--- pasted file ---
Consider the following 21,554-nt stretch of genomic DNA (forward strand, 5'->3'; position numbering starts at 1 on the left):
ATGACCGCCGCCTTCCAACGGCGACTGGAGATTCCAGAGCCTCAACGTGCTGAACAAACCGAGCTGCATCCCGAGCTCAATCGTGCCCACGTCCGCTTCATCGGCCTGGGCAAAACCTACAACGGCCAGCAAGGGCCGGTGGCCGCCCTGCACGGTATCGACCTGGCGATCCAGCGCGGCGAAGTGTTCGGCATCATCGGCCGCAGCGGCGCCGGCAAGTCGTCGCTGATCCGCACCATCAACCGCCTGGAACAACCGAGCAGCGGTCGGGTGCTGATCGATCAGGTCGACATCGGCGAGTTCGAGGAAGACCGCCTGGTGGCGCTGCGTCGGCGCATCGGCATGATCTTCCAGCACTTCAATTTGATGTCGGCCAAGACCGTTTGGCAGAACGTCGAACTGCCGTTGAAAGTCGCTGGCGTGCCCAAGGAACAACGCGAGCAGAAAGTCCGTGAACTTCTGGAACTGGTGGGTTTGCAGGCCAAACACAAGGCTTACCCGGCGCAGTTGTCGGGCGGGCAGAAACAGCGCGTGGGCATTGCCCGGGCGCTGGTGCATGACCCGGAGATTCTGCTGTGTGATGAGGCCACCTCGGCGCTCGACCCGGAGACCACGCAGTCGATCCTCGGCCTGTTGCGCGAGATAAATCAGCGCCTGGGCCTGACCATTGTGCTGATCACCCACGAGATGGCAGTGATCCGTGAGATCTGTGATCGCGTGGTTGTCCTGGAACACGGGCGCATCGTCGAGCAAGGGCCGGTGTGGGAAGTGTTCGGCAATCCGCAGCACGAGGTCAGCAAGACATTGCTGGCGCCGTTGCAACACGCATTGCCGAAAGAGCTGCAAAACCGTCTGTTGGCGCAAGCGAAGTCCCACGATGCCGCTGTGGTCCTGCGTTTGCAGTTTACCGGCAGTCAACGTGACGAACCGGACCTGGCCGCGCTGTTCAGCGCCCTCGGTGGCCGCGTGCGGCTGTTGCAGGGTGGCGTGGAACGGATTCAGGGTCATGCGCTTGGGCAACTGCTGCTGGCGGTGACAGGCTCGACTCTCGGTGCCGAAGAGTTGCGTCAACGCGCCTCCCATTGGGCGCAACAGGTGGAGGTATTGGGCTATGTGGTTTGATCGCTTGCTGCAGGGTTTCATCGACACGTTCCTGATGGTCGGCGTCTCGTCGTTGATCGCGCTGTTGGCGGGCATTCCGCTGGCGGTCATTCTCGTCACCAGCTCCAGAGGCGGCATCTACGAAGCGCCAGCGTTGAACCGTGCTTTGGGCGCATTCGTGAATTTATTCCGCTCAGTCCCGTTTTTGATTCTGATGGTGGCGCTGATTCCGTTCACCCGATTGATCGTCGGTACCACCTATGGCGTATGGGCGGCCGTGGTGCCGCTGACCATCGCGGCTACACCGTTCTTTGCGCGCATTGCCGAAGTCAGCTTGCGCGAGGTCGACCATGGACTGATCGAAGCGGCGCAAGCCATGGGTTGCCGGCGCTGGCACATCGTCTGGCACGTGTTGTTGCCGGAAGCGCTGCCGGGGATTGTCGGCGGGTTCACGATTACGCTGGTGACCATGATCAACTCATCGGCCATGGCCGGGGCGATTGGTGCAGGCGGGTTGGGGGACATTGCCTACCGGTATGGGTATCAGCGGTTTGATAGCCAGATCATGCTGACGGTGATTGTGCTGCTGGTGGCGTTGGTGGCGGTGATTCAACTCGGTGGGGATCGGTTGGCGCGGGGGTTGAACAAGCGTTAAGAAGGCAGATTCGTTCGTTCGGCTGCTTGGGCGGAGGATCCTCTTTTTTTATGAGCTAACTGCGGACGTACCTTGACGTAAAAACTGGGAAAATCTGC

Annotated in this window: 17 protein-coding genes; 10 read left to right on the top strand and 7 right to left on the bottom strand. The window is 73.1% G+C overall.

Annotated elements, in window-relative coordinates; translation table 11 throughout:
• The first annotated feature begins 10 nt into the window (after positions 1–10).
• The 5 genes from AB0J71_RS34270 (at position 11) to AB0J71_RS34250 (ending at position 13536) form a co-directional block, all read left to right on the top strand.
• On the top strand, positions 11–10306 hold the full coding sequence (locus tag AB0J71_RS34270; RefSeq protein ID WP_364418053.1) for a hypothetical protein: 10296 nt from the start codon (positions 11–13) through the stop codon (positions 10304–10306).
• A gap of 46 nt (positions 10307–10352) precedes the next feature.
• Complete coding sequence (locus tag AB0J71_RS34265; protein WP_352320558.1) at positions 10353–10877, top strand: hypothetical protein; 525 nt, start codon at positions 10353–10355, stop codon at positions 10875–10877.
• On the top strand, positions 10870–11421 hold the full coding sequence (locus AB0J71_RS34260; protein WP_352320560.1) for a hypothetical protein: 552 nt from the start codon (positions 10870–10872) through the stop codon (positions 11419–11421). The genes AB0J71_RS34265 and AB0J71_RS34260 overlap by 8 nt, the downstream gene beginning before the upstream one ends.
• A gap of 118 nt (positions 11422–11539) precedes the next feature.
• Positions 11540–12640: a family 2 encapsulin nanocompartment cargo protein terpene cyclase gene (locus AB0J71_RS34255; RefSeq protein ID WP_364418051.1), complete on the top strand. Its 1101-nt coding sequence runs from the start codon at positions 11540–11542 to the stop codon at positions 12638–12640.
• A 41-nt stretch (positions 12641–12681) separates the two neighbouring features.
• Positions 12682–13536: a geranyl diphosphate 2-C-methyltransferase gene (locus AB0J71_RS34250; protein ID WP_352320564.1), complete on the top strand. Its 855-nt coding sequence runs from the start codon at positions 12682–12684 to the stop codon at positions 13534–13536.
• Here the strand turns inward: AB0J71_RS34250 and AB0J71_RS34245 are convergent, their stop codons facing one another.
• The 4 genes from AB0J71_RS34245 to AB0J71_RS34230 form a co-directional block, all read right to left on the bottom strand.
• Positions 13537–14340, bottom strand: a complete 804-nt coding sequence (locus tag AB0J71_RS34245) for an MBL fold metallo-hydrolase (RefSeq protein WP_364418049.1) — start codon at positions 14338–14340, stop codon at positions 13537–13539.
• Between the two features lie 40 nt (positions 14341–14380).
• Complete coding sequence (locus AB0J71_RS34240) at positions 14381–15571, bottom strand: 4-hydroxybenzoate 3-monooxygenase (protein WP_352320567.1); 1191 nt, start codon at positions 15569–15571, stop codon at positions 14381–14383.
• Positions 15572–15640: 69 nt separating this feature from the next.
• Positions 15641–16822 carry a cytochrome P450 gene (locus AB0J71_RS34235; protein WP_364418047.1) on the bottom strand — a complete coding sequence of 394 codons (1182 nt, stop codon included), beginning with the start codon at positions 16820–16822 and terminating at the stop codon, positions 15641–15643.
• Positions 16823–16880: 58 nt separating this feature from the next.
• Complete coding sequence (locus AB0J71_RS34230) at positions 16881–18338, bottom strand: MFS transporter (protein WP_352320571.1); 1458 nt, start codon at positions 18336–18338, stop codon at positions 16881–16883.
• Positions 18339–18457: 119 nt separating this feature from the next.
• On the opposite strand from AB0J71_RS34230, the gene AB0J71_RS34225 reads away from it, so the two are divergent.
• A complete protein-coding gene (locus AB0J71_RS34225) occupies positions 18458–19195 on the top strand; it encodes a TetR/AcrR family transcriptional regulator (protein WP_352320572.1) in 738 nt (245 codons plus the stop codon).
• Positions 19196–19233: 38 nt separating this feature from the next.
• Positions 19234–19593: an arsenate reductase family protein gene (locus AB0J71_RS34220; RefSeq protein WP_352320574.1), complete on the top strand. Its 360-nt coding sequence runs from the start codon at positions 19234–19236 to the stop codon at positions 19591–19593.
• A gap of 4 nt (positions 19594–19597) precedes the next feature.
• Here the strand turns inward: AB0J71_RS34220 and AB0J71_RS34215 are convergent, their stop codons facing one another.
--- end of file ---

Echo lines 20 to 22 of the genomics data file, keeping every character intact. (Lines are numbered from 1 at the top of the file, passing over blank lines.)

• Positions 15572–15640: 69 nt separating this feature from the next.
• Positions 15641–16822 carry a cytochrome P450 gene (locus AB0J71_RS34235; protein WP_364418047.1) on the bottom strand — a complete coding sequence of 394 codons (1182 nt, stop codon included), beginning with the start codon at positions 16820–16822 and terminating at the stop codon, positions 15641–15643.
• Positions 16823–16880: 58 nt separating this feature from the next.